Ah, the joys of sinking your teeth into a novel you so love, you’re sorry when it comes to an end! The Help by Kathryn Stockett is surely one such –the kind which stays with you for a long time, the kind which makes you want to …blog about it!
Set in the early sixties in Jackson, Mississippi,The Help is primarily about black domestic workers in the employ of white families — told, for a change, from their own perspective, in their own voices. Fifty-four year old Aibileen is grappling with the tragedy of her son’s death in an accident, caused in part by his white bosses’ callousness. Aibileen specializes in raising babies, having realized early on that she liked working with babies the best–because babies, you see, are colour-blind. As they grow up to the age of seven or eight, they invariably imbibe their parents’ prejudices and that is when Aibileen knows it is time for her to look for another white family with a baby.
She is devoted to the little girl she’s currently looking after, who in turn totally adores her, but Aibileen is reconciled to the fact that all her love may not be enough to prevent the girl from turning out like her mother. Her son’s death has ‘planted a bitter seed’ inside her.
Minnie is the best cook in Jackson but is out of job all too often because she is such a spitfire and believes in giving back just as good as she receives. She’s just landed in hot water with the most influential woman in town, which has made it a lot harder for her to find a job. Minnie is one angry woman and supremely distrustful of all white women. Minnie and Aibileen , despite the years between them and despite the differences in temperament, are best friends .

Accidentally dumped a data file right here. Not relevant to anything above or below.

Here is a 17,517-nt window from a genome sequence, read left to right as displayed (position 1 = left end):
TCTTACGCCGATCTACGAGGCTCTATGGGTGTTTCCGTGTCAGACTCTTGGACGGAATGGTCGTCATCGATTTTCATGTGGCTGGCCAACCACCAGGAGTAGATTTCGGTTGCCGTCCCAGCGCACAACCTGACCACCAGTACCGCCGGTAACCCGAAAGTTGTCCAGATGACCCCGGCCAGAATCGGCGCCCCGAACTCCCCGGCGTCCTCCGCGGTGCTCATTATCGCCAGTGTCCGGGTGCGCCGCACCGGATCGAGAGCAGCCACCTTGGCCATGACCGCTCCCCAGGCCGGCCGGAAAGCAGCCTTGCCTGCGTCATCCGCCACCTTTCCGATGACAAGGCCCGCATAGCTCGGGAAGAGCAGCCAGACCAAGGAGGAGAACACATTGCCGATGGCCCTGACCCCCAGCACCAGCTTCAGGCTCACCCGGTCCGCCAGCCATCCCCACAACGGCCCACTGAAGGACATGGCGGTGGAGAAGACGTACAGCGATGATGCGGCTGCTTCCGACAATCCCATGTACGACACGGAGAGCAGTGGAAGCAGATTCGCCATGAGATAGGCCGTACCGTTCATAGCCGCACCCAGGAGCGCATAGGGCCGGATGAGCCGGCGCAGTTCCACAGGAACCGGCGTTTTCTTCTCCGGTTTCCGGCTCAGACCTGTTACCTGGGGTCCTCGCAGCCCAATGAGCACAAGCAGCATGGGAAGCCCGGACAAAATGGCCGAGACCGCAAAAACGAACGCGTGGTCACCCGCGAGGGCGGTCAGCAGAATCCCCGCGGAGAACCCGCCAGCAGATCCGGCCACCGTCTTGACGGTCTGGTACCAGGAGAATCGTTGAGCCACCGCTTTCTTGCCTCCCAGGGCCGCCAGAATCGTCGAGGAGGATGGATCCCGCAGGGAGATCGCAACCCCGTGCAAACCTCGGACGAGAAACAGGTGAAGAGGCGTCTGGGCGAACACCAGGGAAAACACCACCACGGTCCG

In another, ‘white’ part of the town, Skeeter Phelan is back at her parents’ home after getting herself a degree–only to find her beloved maid gone and nobody willing to tell her why. Her mother is forever breathing down her neck to get married, worrying herself sick that her daughter is set to live out her life as a spinster–and what could be worse than that, really?
Skeeter’s tormented being finds respite in a job with a local newspaper, which brings her in contact with Aibileen and later with Minnie too. Together they undertake a dangerous project–one that promises to rip the whole social scene apart.
These three ordinary women risk all they have got to see the project through to its conclusion. There are consequences, of course, but eventually those consequences turn out to be blessings in disguise for them. The social ostracization becomes an enabling factor for Skeeter to leave the town for an exciting life as a journalist in New York. Being thrown out of job forces Aibileen into only slightly premature retirement, with lots of time to do what she’s always wanted to do–write. And Minnie finds the courage to walk out of her abusive marriage.
I loved the character of Skeeter. At a time when it is thoroughly unfashionable for women to have even an opinion of their own, she holds on to her principles with remarkable tenacity– even at the cost of her blossoming relationship with her ‘prize-catch’ boyfriend, and even though a vicious social backlash is bound to be in the offing. One doesn’t come across too many such women even in fiction.
The last scene, when Aibileen is fired and her BabyGirl is crying her lungs out, begging her not to go, is heart-breaking. A weeping Aibileen departs after asking her to always remember what she has always taught her—” You is kind. You is smart. You is important.” It was a kind of mantra she used to chant to the little girl, in an attempt to rebuild her self-esteem, bruised by a neglectful mother. Brings a lump to the throat.
A wonderful read, surely. I am now looking forward to watching the movie based on the novel sometime soon. It had, I remember, received good reviews. Movies based on novels mostly disappoint if you’ve read the novel first, but I guess you can’t help wanting to watch them!